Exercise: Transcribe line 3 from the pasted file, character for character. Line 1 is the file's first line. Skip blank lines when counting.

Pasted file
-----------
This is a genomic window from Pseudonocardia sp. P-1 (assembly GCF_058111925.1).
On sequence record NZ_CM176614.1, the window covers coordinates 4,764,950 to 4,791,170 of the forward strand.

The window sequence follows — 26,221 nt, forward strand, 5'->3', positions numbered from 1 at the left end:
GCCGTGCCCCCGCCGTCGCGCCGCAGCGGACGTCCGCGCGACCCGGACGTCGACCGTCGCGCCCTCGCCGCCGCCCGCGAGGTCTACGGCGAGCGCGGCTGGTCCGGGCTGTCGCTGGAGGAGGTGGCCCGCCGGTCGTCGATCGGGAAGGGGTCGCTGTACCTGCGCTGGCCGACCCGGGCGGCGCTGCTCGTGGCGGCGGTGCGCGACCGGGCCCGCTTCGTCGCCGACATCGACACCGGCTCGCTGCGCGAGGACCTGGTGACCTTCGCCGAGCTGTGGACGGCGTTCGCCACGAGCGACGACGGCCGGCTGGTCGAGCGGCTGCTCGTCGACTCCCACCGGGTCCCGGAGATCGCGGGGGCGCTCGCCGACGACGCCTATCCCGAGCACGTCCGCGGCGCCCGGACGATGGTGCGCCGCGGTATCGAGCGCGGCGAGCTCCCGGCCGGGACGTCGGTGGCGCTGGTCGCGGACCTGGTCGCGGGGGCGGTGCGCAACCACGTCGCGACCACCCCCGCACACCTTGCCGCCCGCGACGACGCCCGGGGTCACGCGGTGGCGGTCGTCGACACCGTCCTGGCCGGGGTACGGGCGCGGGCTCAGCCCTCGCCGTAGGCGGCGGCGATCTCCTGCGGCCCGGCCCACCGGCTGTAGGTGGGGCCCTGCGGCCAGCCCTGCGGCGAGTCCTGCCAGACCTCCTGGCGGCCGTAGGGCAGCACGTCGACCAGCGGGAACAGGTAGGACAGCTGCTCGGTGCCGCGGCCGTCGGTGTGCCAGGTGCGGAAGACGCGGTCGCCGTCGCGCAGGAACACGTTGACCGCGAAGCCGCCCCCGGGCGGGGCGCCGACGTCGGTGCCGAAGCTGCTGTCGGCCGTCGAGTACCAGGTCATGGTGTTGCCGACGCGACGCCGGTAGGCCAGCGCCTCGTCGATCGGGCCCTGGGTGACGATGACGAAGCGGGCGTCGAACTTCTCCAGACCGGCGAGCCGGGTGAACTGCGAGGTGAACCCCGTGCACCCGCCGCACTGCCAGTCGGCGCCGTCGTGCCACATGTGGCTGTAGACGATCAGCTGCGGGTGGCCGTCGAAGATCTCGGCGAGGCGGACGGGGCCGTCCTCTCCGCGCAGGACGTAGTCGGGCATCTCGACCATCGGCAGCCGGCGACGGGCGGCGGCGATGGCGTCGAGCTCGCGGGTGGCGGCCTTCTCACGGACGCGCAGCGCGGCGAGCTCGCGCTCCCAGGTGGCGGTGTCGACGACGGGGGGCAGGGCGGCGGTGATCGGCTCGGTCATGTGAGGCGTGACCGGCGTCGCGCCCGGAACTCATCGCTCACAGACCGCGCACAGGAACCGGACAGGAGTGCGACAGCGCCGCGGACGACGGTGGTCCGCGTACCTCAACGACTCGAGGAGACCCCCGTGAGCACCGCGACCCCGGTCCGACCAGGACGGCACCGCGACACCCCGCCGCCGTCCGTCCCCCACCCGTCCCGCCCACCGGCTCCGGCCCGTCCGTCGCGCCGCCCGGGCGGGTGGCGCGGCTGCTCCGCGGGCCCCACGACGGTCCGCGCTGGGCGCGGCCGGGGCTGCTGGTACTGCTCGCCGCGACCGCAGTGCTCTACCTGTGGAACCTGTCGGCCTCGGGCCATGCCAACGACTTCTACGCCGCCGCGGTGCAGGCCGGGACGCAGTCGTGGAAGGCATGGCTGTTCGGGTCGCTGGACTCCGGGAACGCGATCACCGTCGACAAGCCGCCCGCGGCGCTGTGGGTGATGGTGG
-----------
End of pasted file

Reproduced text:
The window sequence follows — 26,221 nt, forward strand, 5'->3', positions numbered from 1 at the left end: